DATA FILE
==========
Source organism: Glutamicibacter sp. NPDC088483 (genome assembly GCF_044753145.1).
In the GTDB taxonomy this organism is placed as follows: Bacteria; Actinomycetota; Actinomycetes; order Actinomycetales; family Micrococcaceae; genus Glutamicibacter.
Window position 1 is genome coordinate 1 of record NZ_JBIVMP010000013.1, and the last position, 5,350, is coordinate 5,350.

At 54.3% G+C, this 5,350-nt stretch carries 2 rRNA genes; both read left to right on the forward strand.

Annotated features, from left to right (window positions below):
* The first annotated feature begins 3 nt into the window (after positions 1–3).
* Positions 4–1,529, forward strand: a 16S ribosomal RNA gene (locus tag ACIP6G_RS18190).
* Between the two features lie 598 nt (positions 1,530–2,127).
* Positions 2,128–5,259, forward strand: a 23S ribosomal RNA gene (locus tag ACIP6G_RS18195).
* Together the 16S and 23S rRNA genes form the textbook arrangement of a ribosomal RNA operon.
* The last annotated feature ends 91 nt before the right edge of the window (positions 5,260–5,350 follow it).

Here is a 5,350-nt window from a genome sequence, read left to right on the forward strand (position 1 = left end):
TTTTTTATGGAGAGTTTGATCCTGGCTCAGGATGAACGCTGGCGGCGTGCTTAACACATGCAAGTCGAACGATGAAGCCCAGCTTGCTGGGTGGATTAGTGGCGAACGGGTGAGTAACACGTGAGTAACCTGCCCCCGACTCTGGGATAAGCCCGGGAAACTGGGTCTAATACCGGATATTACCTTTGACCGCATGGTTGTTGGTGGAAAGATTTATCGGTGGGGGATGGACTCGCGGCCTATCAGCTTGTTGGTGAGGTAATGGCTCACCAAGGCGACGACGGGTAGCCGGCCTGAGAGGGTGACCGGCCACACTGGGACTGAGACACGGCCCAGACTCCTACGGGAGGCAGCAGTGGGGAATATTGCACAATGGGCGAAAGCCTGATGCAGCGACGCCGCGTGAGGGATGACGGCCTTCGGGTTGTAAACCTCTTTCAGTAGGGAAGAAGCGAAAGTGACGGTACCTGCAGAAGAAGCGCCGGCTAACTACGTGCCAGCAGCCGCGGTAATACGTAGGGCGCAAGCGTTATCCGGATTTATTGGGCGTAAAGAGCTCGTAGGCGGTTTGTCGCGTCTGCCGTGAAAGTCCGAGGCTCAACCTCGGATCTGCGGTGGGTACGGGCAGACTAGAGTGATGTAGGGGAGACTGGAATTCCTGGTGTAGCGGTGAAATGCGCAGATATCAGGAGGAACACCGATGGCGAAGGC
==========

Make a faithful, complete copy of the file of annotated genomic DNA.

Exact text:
Source organism: Glutamicibacter sp. NPDC088483 (genome assembly GCF_044753145.1).
In the GTDB taxonomy this organism is placed as follows: Bacteria; Actinomycetota; Actinomycetes; order Actinomycetales; family Micrococcaceae; genus Glutamicibacter.
Window position 1 is genome coordinate 1 of record NZ_JBIVMP010000013.1, and the last position, 5,350, is coordinate 5,350.

At 54.3% G+C, this 5,350-nt stretch carries 2 rRNA genes; both read left to right on the forward strand.

Annotated features, from left to right (window positions below):
* The first annotated feature begins 3 nt into the window (after positions 1–3).
* Positions 4–1,529, forward strand: a 16S ribosomal RNA gene (locus tag ACIP6G_RS18190).
* Between the two features lie 598 nt (positions 1,530–2,127).
* Positions 2,128–5,259, forward strand: a 23S ribosomal RNA gene (locus tag ACIP6G_RS18195).
* Together the 16S and 23S rRNA genes form the textbook arrangement of a ribosomal RNA operon.
* The last annotated feature ends 91 nt before the right edge of the window (positions 5,260–5,350 follow it).

Here is a 5,350-nt window from a genome sequence, read left to right on the forward strand (position 1 = left end):
TTTTTTATGGAGAGTTTGATCCTGGCTCAGGATGAACGCTGGCGGCGTGCTTAACACATGCAAGTCGAACGATGAAGCCCAGCTTGCTGGGTGGATTAGTGGCGAACGGGTGAGTAACACGTGAGTAACCTGCCCCCGACTCTGGGATAAGCCCGGGAAACTGGGTCTAATACCGGATATTACCTTTGACCGCATGGTTGTTGGTGGAAAGATTTATCGGTGGGGGATGGACTCGCGGCCTATCAGCTTGTTGGTGAGGTAATGGCTCACCAAGGCGACGACGGGTAGCCGGCCTGAGAGGGTGACCGGCCACACTGGGACTGAGACACGGCCCAGACTCCTACGGGAGGCAGCAGTGGGGAATATTGCACAATGGGCGAAAGCCTGATGCAGCGACGCCGCGTGAGGGATGACGGCCTTCGGGTTGTAAACCTCTTTCAGTAGGGAAGAAGCGAAAGTGACGGTACCTGCAGAAGAAGCGCCGGCTAACTACGTGCCAGCAGCCGCGGTAATACGTAGGGCGCAAGCGTTATCCGGATTTATTGGGCGTAAAGAGCTCGTAGGCGGTTTGTCGCGTCTGCCGTGAAAGTCCGAGGCTCAACCTCGGATCTGCGGTGGGTACGGGCAGACTAGAGTGATGTAGGGGAGACTGGAATTCCTGGTGTAGCGGTGAAATGCGCAGATATCAGGAGGAACACCGATGGCGAAGGC